“New eyes to see the city”

This semester is all about seeing Washington D.C. in new ways — and with a new heart and a new attitude. As we prepare to begin our “service learning” projects tomorrow, I want to go into my community service with a better attitude than I had last semester…which was actually only 6 weeks ago.

So, for today’s blog post, I thought I’d share an excerpt from my WJC final reflection paper, which I called “New eyes to see the city.” This personal story from my service learning through The Fishing School stays with me…and I hope it will remind me to serve joyfully in the name of Jesus tomorrow!

“While I was completing my service learning through The Fishing School at J.O. Wilson Elementary, I often fielded students’ questions about my appearance. They asked me why my skin was not “brown.” They wanted to know how my teeth were so white. And they especially loved touching my short hair, giggling about how straight it is. Everything about the way I looked seemed to intrigue them, and it was not until I realized that they had not come into contact with many women like me that I appreciated their curiosity about my looks.

I remember one particular afternoon, though, when I engaged one young girl in a conversation about our appearances. We were in the cafeteria, sitting across from each other at the lunch table. She grabbed my hand and announced, “Let’s switch hands!” We each pretended to take off one of our hands and exchange it with the other. “This is my first time having big hands!” she said, laughing. Then, after we decided it was probably best if we each kept our own hands, we switched hair. Her cute hair was long and curly, so I told her how happy I was to finally have curly hair. Her eyes got wide as she patted her head, imaging my short, pixie-style hair on top of it, and said, “Oh! This is my first time having flat hair!” I couldn’t help laughing, and so the body part exchanges continued – skin, mouth, ears, nose – until we traded eyes.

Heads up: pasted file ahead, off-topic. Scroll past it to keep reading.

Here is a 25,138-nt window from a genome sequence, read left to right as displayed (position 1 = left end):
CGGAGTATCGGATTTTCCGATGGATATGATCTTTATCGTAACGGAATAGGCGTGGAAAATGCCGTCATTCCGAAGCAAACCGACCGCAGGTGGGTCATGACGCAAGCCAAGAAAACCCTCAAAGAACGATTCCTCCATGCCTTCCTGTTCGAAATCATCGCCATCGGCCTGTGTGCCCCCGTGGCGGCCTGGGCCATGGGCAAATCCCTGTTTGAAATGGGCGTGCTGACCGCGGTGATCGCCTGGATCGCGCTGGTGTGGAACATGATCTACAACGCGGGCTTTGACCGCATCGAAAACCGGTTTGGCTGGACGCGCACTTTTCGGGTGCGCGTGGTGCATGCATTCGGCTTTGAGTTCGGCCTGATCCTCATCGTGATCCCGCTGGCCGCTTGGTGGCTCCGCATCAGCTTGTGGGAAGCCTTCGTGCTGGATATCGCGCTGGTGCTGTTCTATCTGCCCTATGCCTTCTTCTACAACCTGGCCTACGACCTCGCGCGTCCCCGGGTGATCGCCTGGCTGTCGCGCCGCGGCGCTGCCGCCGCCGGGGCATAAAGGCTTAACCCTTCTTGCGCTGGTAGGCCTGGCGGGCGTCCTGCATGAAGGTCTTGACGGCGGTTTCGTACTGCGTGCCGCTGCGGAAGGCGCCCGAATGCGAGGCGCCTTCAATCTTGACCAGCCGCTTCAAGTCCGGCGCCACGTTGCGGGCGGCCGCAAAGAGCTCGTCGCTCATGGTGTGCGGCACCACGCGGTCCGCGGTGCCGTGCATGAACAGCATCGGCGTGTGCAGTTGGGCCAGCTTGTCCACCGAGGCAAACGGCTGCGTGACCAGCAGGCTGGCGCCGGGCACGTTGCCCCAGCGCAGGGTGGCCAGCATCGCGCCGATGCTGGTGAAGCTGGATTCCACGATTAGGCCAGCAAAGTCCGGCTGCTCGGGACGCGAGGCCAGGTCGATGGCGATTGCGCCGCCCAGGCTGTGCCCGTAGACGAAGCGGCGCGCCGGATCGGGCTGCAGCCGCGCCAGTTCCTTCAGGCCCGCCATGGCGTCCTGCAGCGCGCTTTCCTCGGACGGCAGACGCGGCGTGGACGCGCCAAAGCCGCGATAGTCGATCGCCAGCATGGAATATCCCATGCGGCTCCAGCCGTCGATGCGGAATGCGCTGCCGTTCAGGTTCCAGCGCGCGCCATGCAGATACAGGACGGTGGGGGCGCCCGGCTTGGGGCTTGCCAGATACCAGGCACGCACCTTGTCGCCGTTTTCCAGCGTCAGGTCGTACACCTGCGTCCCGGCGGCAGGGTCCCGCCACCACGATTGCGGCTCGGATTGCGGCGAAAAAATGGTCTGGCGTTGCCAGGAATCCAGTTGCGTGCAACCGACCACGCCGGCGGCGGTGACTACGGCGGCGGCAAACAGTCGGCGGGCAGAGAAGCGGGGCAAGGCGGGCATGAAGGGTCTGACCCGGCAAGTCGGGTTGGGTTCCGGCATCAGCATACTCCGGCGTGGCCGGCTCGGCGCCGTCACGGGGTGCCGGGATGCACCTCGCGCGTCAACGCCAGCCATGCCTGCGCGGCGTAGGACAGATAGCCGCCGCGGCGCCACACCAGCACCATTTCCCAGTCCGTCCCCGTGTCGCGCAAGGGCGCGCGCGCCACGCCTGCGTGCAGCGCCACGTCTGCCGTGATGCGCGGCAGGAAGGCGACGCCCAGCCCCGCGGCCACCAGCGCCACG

She had deep brown eyes, the kind I would love to have for real, and I explained to her that this was my first time ever having brown eyes. She didn’t understand why I was so fascinated with brown eyes – but how could I not be, when I was watching them light up with joy as we played? She pretended for a moment that she was looking at the world through my eyes before she said, “Wow, Miss Melissa, this is my first time with beautiful eyes.”

I do not know what that little girl saw – whether she was looking at my eyes or through them – but beauty is often something I struggle to see in myself. I tend to lose track of who I am as a beautiful, talented daughter of Christ. 

When I arrived in D.C. in August, I was desperately lonely and scared, and I had to lean on God for help. I did more than lean on him; in running away from my problems, I fell into his arms so completely that I discovered a true freedom I had never known before: my own identity.

It seems so obvious to say that I came to D.C. and found myself, so I will avoid the cliché. Rather, I have to give credit to God. I came to D.C. and God found me here, when I felt farthest from him. He revealed himself to me in so many ways, demonstrating his faithfulness, his blessings and his love without end. Many times I struggled to explain to myself why I felt so worthless yet kept being blessed with such amazing opportunities. I only ever came up with one answer:

The woman I am in Christ is far more beautiful – physically, emotionally, intellectually, spiritually – than I have ever been able to see with my own eyes. Through God’s eyes, though, I see an image of the person he loves, the woman I am meant to be.”

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